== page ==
Geologists from Wits University in Johannesburg, South Africa, have come up with an original explanation of how nature may produce an intriguing class of magmatic rocks that are made up of only one type of mineral
Credit: Wits University
Geologists from Wits University in Johannesburg, South Africa, have come up with an original explanation of how nature may produce an intriguing class of magmatic rocks that are made up of only one type of mineral.
The magmatic minerals are stored at great depth in the Earth and are delivered from there into the shallow intrusions close to the planet’s surface in the form of magmas – essentially hot liquids of molten minerals. On cooling, these magmas crystallise to form rocks that are commonly composed of several types of minerals.
However, some of these magmas crystallise into rocks that consist of only one mineral. A typical example is anorthosite – a magmatic rock that is made up of only one mineral called plagioclase – a component that is currently considered to be important for glass fibre manufacturing.
Anorthosites occur as very prominent, white-coloured layers in many layered intrusions worldwide and, in particular, are common for the famous platinum-rich Bushveld Complex in South Africa – the largest basaltic magma chamber in the Earth’s crust – in which these layers extend for hundreds of kilometres.
For years, geologists have been puzzling about how these remarkable layers of pure anorthosites are produced.
“There were many attempts to solve this issue involving various processes that operate within the shallow magma chambers, but they were not particularly successful,” says Professor Rais Latypov from the School of Geosciences at Wits University.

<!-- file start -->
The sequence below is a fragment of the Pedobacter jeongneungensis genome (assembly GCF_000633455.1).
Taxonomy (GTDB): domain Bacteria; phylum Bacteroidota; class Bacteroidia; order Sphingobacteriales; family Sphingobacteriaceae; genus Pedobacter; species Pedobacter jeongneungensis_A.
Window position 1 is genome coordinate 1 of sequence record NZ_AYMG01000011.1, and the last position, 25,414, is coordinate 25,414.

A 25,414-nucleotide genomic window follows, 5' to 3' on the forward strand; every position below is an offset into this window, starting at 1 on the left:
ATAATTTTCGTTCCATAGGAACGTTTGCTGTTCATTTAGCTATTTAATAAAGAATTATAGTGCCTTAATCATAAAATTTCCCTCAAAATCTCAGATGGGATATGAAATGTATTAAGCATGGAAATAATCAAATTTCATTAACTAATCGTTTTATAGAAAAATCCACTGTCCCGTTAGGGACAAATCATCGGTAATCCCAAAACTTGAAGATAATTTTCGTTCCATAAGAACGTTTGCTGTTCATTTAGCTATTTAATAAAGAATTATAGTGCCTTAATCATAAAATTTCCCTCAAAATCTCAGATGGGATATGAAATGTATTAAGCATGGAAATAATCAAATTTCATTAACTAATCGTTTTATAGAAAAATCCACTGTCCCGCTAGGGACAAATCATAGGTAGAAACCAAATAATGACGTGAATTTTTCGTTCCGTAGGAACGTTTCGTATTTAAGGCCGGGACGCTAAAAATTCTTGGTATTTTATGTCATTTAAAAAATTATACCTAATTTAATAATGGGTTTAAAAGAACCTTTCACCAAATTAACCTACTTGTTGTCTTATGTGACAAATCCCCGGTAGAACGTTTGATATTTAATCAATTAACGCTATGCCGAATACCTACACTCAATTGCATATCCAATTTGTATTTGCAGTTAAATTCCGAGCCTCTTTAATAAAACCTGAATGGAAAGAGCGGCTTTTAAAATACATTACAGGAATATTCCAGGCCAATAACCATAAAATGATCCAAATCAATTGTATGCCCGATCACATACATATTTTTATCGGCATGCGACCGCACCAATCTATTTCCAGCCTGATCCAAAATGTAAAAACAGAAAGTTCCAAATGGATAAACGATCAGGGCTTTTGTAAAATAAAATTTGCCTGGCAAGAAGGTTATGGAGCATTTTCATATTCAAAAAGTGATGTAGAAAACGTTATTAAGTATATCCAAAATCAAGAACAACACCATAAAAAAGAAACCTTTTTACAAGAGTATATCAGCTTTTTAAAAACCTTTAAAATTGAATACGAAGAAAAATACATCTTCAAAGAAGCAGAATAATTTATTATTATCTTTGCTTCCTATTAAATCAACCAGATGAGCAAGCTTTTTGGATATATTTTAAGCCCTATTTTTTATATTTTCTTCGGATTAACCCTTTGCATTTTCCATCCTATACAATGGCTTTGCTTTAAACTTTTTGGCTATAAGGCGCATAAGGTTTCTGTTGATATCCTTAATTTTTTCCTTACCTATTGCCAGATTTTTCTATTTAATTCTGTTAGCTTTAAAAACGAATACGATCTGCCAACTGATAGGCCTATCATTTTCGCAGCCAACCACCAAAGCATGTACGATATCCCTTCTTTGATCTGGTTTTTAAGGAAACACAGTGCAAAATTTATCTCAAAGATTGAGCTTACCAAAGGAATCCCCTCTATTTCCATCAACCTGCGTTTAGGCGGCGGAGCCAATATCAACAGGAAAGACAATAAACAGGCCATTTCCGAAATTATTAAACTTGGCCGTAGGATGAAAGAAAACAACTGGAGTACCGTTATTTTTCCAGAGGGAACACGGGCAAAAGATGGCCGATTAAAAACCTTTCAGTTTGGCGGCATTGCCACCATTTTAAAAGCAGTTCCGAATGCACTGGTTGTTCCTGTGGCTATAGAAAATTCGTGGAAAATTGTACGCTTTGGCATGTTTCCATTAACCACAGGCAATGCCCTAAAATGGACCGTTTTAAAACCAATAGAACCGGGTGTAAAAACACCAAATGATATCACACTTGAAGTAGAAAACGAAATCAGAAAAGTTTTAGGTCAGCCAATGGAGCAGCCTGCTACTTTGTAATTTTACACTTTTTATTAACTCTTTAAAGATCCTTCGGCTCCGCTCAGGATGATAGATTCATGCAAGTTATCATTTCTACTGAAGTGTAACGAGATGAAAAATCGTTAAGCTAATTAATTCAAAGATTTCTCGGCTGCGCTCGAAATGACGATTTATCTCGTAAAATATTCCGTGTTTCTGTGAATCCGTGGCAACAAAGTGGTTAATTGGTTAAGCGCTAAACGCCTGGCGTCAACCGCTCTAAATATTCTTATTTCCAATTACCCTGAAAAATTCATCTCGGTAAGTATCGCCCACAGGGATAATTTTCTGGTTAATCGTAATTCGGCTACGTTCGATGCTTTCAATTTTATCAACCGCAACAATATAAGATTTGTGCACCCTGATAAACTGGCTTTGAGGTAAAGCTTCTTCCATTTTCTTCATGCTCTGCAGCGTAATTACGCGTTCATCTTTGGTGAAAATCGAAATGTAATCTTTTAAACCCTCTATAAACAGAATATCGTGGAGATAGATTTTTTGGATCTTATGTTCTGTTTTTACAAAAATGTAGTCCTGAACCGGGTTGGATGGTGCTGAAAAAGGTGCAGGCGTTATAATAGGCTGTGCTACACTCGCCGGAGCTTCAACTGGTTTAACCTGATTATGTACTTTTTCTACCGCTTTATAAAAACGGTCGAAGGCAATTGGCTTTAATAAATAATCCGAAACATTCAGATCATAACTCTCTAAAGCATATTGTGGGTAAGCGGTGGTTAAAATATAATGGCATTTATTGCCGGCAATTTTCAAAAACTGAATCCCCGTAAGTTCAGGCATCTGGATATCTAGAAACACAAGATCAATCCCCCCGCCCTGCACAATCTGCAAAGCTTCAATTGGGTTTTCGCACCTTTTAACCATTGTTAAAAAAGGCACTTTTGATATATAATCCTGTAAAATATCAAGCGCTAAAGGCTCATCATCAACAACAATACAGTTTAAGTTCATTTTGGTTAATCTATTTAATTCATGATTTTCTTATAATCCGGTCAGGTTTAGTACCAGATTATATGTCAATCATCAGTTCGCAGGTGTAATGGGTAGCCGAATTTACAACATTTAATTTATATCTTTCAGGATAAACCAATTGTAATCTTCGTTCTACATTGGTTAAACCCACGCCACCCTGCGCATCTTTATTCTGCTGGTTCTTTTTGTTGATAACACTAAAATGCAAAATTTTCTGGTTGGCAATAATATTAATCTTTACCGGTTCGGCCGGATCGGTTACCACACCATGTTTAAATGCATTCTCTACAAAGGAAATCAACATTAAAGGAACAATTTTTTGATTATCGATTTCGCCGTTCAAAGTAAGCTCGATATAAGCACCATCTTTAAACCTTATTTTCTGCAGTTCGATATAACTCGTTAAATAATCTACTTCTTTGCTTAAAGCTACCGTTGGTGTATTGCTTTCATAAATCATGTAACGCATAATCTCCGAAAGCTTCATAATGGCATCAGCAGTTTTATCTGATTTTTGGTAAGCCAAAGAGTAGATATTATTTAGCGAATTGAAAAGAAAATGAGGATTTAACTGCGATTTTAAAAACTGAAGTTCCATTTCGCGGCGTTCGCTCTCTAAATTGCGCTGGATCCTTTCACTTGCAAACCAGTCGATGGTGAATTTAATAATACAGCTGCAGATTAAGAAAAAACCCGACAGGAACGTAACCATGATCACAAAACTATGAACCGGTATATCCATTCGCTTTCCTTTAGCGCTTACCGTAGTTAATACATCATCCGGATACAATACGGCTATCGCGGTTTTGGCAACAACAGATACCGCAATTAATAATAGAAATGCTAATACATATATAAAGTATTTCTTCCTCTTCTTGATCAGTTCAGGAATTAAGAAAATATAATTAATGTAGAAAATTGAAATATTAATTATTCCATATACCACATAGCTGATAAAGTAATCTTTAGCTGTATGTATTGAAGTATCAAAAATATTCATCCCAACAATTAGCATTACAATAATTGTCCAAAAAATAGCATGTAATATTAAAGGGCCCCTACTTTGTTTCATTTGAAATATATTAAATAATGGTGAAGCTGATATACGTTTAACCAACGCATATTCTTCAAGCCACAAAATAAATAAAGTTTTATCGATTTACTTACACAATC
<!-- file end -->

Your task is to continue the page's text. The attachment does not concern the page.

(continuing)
However, Latypov and his team have now found an elegant solution to this long-standing petrological puzzle.
“We took a radically different approach and started searching for a mechanism to generate melts saturated in plagioclase alone outside of the shallow magma chambers,” says Rais Latypov.
“We realised that some melts rising up from deep-seated magma chambers may become saturated in plagioclase alone. This happens in response to decompression as the melts ascend from the depth towards the Earth’s surface.” This research was published a paper in Scientific Reports.
When these magmas arrive into a shallow magma chamber and cool there, they may crystallise stratiform layers of pure plagioclase composition like the ones we observe in the Bushveld Complex.
Latypov and his team believe that their work represents a significant advance in the understanding of the Earth’s magmatic systems.
“This study provides a long-missing bridge between volcanology – where we mostly deal with the generation of melts and their ascent – and igneous petrology that mainly focuses on crystallisation of these melts within magma chambers,” says Latypov.
“We can now paint a much better picture of how some of Earth’s valuable minerals are derived from the Earth’s depth and deposited in the form of monomineralic layers in the shallow intrusions, thus making them much easier to access.”
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